In his first public remarks about why he disappeared in Iraq, Cpl. Wassef Ali Hassoun of the United States Marines said today that he had been "captured and held against my will" for nearly three weeks and had not deserted his unit to flee to his native Lebanon.
After reading his brief, televised remarks on a lawn near a gate at Quantico Marine Base in Virginia, Corporal Hassoun, 24, took no questions and departed quickly in a van.
In the days immediately after Corporal Hassoun's disappearance from a base in Iraq on June 20, a Marine officer had said that the corporal, a fluent Arabic-speaker whose family had emigrated to the United States, had deserted because he had been traumatized by seeing one of his sergeants blown apart by a shell. The officer, who spoke on condition of anonymity, said he believed that Corporal Hassoun was then betrayed by Iraqi friends and delivered to Islamic extremists.
On July 8, Corporal Hassoun resurfaced at the American Embassy in a suburb of Beirut, exhausted and 20 pounds lighter, but otherwise in good health. But he provided no details publicly about his disappearance or how he managed to make his way from Iraq through Syria to Lebanon.
"I did not desert my post," he said today. "I was captured and held against my will by anti-coalition forces for 19 days." He added, "Once a marine, always a marine. Semper Fi."
The Naval Criminal Intelligence Service is investigating what happened, Lt. Col. David Lapan, a spokesman for the Second Marine Expeditionary Force, said after Corporal Hassoun's remarks. As yet, Colonel Lapan said, investigators have not talked to the corporal himself.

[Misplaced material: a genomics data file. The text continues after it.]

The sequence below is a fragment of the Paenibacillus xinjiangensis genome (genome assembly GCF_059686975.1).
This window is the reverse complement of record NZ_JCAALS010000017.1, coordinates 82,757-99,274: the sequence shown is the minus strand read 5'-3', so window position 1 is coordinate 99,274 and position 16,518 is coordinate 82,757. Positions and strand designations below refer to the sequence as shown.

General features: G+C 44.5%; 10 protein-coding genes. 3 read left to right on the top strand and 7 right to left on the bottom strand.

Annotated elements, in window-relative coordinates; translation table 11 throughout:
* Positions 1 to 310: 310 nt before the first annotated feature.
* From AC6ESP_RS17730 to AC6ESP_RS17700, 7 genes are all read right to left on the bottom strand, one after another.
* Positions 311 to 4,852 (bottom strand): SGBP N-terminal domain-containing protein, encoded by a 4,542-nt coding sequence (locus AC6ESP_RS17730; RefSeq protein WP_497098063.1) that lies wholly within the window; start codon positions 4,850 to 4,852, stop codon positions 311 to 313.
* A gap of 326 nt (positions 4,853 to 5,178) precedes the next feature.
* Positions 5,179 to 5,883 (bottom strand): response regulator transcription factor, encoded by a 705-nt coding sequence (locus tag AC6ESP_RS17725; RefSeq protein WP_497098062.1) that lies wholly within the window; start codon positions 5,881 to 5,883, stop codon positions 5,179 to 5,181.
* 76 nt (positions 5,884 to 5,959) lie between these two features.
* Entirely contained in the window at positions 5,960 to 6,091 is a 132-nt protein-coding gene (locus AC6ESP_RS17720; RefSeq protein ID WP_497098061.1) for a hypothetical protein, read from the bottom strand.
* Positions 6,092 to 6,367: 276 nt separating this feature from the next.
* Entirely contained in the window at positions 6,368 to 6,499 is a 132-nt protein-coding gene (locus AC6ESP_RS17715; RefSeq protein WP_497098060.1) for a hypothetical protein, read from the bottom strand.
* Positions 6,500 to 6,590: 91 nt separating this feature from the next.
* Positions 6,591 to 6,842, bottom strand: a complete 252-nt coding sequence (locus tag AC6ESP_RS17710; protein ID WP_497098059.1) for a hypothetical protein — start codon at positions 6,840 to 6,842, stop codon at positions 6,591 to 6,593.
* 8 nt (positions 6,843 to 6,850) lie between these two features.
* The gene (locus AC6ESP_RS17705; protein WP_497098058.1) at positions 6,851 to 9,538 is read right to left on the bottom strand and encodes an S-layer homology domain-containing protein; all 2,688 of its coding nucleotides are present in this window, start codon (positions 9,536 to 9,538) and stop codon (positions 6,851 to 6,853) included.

Corporal Hassoun's short statement, which he asked to give, was cleared by the Marines, although Colonel Lapan said the review was intended to prevent the release of classified information, not to determine the statement's veracity. He also said that the fact that Corporal Hassoun is being prepared to return to duty does not indicate the military has reached a conclusion about his disappearance.
The corporal, whose immediate family settled in West Jordan, Utah, arrived at Quantico from Germany on Saturday to begin a period of questioning and "repatriation." Colonel Lapan said that Corporal Hassoun would soon by transferred to his home base of Camp Lejeune, N.C., to continue that process, and will be accompanied by his brother.
At one point during his three-week absence, the Arab network Al Jazeera broadcast a video of a blindfolded man, identified as Corporal Hassoun, sitting on the ground in desert fatigues, a sword held over his head. In a statement, an obscure militant group calling itself The Islamic Reaction said its kidnappers had sneaked onto an American base, taken Corporal Hassoun and would behead him unless American forces released all Iraqi prisoners.
Several days later, a message appeared on two Web sites of another militant group, the Army of Ansar al-Sunna, saying it would soon release photos showing Corporal Hassoun's execution. But that same group quickly posted another message said the previous one was a fake.